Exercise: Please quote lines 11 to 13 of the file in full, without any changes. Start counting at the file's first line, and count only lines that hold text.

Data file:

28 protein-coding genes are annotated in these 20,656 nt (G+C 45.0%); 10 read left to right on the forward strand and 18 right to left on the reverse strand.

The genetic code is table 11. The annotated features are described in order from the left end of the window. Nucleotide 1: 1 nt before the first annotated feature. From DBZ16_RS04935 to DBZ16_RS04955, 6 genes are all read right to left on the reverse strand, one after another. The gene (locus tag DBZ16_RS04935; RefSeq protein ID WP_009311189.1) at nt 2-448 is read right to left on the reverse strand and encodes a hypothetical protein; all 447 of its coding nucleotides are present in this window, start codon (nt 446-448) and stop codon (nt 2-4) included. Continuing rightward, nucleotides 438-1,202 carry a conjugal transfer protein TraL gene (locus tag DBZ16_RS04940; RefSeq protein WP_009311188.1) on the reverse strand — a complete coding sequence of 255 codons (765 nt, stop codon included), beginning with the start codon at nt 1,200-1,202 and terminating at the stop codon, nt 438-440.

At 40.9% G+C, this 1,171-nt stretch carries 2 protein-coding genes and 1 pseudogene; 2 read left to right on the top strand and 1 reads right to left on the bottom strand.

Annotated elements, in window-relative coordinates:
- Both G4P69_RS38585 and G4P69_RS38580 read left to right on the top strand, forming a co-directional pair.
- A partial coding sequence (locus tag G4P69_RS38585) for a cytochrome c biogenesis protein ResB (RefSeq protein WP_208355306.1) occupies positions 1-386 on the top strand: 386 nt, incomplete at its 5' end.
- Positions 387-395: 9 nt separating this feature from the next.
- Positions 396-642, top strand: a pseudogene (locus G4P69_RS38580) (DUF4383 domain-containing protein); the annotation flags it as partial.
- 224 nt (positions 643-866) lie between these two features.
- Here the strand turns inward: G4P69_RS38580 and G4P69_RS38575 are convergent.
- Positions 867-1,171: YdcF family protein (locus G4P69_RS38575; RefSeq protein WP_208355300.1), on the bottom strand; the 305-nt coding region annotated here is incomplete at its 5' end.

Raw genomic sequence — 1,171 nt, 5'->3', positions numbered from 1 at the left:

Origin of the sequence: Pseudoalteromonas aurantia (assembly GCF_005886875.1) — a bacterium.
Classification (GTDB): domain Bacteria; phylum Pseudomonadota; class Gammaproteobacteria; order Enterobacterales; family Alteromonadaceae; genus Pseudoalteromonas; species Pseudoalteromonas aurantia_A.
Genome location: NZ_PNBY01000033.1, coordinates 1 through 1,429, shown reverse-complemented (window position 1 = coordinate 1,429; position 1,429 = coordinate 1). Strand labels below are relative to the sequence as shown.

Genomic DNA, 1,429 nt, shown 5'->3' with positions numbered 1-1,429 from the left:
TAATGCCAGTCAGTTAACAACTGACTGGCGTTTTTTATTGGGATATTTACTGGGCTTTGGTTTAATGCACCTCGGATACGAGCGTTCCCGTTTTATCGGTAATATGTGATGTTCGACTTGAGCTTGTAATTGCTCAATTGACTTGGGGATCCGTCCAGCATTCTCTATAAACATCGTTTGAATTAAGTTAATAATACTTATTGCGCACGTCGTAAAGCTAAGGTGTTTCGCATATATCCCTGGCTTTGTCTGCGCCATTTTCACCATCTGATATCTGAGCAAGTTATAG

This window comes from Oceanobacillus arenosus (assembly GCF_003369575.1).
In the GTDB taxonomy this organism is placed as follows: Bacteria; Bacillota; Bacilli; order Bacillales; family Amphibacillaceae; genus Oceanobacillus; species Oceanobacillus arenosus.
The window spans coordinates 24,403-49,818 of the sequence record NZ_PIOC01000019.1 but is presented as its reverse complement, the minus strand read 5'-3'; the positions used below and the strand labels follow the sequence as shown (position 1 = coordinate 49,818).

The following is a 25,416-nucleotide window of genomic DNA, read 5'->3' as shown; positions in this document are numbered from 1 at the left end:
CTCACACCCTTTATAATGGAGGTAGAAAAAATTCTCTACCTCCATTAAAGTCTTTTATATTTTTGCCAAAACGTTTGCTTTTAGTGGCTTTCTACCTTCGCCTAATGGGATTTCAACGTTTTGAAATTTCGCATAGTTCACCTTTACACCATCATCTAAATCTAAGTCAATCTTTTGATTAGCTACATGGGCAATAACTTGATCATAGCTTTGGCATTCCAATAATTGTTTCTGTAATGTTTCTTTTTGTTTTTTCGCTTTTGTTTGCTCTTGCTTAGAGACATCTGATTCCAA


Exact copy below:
- Positions 867-1,171: YdcF family protein (locus G4P69_RS38575; RefSeq protein WP_208355300.1), on the bottom strand; the 305-nt coding region annotated here is incomplete at its 5' end.

Raw genomic sequence — 1,171 nt, 5'->3', positions numbered from 1 at the left:

Origin of the sequence: Pseudoalteromonas aurantia (assembly GCF_005886875.1) — a bacterium.